Could Blockchain help in overcoming the challenges in commodities trading?

Global production and consumption of sustainable products (e.g. cocoa and bananas), is increasing rapidly. Indeed, the value of trade across listed agricultural and seafood commodities is worth in excess of £35 billion. Organisations are increasingly buying into this agenda. For example, in 2014, the cosmetics and beauty giant L’Oréal committed to sourcing 100% of the renewable raw materials it uses from sustainable sources, as well as a goal of ‘zero deforestation’ by 2020.

However, this rise in trade and consumption is not without its challenges. For example, as is the case in all commodity trading, there is significant price volatility in the markets (see graphic below).

Commodities have been on a roller coaster ride for the past couple of years due to a surge in demand (and subsequent slowdown) from emerging economies, such as India and China, and an increasingly strong dollar. For example, prices for industrial metals (e.g. nickel and copper), fell by almost 40% in 2015 due to decreased demand from China. Another challenge lies in the disparity of the markets. For smaller producers, the capacity to produce for sustainable markets more often than not tends to be concentrated in more developed, export-oriented economies. This is so simply because it is easier to do business where there is better infrastructure and governance. There are some exceptions to this general rule, including cocoa which is largely produced in less-developed economies such as the Ivory Coast and Ghana. Another exception is cobalt, the largest producer of which is the Democratic Republic of Congo, even though around 1/3 of the global market is controlled by the minerals giant Glencore.

Overcoming these challenges requires innovative approaches. Internally, one strategy might be through the use of Porter’s value chain analysis (i.e. the range of activities in taking a product or service from conceptualisation to delivery). Through this approach an organisation examines its production processes (i.e. its primary activities – e.g. marketing, operations, logistics, and support activities – procurement, technology development and human resource management), and identifies where improvements can be made. If the organisation is competing through differentiation advantage it will try to perform its activities more effectively and efficiently than its competitors. If it competes through cost advantage, it will try to perform internal activities at lower costs than its competitors, and therefore enhance its bottom line and competitive advantage.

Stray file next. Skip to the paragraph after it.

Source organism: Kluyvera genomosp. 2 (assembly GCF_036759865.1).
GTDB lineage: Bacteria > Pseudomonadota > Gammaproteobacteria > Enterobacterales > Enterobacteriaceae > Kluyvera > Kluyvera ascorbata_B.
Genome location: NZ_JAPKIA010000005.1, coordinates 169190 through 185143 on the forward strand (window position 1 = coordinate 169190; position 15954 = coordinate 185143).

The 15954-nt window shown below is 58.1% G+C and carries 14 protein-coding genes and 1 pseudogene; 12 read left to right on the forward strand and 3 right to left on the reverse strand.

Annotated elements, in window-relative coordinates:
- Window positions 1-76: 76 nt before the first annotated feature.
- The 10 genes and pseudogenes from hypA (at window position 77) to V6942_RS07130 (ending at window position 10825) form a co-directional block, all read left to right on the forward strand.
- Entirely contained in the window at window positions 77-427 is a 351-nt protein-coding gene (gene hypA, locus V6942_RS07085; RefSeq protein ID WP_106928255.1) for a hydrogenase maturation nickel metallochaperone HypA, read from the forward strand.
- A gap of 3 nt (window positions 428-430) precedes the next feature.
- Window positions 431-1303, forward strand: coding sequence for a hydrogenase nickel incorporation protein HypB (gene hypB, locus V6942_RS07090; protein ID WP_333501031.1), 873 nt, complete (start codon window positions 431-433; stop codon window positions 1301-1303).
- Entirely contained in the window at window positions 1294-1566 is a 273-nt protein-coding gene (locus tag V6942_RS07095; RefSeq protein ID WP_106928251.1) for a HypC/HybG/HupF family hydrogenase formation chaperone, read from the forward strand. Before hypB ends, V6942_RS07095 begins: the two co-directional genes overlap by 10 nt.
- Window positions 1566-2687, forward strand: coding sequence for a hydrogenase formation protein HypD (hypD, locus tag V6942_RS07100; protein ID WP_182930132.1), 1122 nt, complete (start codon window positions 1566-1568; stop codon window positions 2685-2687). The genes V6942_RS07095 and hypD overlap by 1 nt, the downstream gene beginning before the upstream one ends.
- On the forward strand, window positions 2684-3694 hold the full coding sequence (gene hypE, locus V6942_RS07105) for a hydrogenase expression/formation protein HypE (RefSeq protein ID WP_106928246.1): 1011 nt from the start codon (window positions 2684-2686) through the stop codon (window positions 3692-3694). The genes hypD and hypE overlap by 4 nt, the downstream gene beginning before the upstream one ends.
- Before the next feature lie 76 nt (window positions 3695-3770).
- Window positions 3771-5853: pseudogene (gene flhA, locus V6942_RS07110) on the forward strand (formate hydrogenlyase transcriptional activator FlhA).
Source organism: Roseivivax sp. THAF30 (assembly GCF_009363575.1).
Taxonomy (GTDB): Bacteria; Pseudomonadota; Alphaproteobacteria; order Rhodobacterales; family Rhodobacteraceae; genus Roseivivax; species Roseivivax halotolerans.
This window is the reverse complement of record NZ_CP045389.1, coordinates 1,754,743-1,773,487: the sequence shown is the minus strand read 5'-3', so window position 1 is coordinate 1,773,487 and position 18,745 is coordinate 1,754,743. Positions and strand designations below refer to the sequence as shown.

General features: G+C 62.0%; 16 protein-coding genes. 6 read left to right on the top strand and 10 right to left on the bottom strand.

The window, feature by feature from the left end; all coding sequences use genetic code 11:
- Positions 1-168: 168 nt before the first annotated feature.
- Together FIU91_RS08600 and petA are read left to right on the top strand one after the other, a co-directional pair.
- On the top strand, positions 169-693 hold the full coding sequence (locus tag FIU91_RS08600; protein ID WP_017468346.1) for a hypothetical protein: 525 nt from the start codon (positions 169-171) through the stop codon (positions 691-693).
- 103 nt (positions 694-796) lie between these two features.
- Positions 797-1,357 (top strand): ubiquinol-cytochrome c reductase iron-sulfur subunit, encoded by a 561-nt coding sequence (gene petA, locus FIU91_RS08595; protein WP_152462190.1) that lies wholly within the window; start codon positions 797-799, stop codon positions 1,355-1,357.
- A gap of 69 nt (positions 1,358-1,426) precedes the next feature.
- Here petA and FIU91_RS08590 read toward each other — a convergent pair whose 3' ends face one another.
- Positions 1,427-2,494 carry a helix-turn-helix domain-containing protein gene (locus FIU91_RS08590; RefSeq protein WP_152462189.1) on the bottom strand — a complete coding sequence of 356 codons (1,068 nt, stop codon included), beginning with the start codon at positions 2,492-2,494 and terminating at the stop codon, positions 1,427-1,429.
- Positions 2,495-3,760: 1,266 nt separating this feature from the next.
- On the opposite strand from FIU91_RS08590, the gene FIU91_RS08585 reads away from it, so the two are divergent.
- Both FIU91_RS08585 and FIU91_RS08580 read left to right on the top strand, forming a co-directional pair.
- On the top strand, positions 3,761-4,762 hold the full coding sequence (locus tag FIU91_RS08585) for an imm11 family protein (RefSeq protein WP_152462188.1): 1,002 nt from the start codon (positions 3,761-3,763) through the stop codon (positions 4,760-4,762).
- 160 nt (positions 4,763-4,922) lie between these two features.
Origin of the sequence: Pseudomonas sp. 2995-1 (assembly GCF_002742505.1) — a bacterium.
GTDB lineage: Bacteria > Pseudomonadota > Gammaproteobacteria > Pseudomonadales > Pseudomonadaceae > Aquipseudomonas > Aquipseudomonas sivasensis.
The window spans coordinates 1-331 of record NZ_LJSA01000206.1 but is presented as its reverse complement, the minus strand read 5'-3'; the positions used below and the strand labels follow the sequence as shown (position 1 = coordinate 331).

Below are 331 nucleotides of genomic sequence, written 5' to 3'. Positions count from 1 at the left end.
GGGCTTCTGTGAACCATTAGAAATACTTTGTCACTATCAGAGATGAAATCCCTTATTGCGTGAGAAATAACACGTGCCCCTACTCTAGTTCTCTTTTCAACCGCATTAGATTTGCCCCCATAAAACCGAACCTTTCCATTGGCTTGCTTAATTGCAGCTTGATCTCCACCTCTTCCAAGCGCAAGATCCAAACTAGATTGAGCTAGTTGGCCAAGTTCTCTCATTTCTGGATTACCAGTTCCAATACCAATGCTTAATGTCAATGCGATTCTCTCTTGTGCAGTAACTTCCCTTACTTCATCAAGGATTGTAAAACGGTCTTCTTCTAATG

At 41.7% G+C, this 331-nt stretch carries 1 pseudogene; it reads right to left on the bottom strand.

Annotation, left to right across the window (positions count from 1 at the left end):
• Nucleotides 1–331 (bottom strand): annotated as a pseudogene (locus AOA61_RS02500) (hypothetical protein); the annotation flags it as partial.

However, it is in the trading of the commodities that there are significant opportunities for innovation to address the challenges. Blockchain, the method of recording data in the form of a digital ledger of transactions is one such innovation. Indeed, if traders started sharing data using a tailor-made version of Blockchain it could remove a lot of manual processing, smoothen the volatility, speed up transactions (thereby reducing costs), and overcome infrastructure and capacity differences (thereby leading to some rebalancing of the markets).

Various examples already exist. For example, the technology company Everledger is using Blockchain to develop a system of warranties that enable mining companies to verify that their rough-cut diamonds are not being used by militias to fund conflicts, and that they comply with the Kimberley Process – a government and community-backed certification scheme for diamonds. In 2015, the investment bank Goldman Sachs and Chinese investment firm IDG Capital Partners invested £35 million in Circle Internet Financial, a start-up to exploit Blockchain technology to improve consumer money transfers. Similarly, the tech company R3 CEV has developed a consortium, including more than 40 global banks (e.g. Barclays, UBS and Wells Fargo), to explore the use of distributed ledger technology. Therefore, the rise in resource consumption has brought with it challenges. However, innovative strategies to address these challenges do exist.